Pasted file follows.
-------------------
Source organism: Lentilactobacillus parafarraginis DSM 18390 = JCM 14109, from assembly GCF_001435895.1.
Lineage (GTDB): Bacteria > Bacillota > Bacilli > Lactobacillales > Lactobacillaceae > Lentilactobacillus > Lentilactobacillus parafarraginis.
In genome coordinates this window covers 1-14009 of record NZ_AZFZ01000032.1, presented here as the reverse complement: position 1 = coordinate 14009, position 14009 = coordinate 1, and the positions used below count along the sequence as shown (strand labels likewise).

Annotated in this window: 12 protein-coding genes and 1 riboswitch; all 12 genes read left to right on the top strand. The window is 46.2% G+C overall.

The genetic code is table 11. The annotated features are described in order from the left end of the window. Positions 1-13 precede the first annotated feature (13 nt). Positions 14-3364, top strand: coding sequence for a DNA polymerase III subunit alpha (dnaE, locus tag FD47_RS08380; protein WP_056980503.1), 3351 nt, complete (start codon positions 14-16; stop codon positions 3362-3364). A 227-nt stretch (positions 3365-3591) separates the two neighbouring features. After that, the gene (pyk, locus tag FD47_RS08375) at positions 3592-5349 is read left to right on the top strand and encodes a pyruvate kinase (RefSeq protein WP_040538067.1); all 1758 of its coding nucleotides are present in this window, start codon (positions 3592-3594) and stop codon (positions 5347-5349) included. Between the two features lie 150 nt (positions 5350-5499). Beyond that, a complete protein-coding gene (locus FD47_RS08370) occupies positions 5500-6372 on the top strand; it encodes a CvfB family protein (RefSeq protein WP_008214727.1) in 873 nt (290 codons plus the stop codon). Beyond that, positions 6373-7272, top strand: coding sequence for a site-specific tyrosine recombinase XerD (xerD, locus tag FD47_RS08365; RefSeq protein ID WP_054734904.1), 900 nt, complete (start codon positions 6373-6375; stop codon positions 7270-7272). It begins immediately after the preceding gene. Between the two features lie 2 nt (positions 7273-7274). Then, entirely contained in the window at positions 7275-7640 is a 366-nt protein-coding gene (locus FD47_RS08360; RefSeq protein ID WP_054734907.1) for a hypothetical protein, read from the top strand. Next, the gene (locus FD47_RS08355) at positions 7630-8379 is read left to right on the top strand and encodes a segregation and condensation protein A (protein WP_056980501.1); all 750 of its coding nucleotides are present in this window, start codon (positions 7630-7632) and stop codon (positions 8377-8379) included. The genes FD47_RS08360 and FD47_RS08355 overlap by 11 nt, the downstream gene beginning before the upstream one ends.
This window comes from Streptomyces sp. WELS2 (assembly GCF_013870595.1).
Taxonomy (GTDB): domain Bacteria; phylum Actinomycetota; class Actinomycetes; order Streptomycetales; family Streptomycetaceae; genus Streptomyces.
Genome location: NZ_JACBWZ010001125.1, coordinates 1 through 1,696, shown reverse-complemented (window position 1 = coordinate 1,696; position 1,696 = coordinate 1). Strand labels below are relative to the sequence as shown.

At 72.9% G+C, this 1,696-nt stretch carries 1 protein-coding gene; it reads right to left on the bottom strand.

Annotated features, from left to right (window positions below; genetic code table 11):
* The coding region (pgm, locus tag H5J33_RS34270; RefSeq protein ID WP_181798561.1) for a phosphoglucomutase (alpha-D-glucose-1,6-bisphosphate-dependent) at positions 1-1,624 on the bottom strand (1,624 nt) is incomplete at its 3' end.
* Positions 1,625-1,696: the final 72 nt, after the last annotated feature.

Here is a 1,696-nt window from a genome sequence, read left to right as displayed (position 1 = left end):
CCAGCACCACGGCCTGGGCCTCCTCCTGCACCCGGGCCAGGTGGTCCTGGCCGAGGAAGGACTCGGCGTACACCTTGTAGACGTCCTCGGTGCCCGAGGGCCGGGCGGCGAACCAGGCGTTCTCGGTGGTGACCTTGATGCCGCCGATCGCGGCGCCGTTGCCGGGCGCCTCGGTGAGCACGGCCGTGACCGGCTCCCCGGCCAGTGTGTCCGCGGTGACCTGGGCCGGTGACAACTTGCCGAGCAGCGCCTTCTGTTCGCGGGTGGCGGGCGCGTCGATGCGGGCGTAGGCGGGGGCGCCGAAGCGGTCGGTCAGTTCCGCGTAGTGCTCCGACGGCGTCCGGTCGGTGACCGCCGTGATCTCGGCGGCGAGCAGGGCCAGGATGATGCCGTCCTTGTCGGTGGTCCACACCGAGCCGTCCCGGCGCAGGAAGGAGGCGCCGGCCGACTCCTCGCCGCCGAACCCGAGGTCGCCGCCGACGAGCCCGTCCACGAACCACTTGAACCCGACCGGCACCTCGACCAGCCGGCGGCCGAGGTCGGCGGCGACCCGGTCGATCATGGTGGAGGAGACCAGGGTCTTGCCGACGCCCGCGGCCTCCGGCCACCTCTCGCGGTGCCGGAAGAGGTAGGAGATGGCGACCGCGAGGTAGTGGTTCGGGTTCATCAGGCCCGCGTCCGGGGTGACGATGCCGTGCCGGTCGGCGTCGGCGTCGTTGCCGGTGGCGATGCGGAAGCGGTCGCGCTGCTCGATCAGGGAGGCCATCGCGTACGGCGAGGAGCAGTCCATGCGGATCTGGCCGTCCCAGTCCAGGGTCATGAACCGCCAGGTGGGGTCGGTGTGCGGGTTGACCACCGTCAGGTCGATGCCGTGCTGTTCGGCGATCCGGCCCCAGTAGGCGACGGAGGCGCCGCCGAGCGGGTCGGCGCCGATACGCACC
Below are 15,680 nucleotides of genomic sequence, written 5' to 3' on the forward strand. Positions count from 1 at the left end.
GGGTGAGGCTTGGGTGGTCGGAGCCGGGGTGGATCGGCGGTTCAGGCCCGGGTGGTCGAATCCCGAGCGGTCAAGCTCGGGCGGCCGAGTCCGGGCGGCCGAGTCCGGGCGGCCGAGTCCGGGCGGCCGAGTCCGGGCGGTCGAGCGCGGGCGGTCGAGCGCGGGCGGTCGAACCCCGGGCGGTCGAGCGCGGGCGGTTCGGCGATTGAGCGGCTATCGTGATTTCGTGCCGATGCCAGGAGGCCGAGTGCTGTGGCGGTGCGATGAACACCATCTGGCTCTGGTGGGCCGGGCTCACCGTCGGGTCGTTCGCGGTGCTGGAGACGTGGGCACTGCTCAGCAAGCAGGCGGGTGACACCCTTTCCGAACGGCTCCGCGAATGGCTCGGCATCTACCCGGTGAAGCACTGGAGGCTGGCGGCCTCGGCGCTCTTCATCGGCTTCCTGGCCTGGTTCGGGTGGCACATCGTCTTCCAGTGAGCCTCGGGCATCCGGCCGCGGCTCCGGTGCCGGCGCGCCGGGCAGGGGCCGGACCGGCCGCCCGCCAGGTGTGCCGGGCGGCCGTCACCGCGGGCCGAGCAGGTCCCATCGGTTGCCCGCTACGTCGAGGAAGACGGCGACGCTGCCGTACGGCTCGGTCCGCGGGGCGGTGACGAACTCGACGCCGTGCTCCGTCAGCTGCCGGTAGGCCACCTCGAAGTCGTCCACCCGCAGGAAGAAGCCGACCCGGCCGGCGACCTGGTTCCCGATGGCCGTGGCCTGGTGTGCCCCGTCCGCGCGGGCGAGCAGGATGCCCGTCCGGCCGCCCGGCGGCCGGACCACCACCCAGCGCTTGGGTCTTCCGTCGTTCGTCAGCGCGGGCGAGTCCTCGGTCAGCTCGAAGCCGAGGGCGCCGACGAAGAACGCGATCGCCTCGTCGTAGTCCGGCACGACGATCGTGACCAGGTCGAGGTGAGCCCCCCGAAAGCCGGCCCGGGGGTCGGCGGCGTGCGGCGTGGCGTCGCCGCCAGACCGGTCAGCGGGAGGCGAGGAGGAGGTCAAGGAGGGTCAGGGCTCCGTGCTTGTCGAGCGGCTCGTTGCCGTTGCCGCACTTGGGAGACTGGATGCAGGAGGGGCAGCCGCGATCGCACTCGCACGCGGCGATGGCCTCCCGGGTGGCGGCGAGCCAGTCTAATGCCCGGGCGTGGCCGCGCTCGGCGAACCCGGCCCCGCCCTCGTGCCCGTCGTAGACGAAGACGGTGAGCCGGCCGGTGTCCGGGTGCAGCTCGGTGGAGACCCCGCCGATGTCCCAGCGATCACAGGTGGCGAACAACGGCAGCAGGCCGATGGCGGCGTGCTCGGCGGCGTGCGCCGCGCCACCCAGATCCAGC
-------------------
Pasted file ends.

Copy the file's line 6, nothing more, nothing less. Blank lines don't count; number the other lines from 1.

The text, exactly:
This window comes from Streptomyces sp. WELS2 (assembly GCF_013870595.1).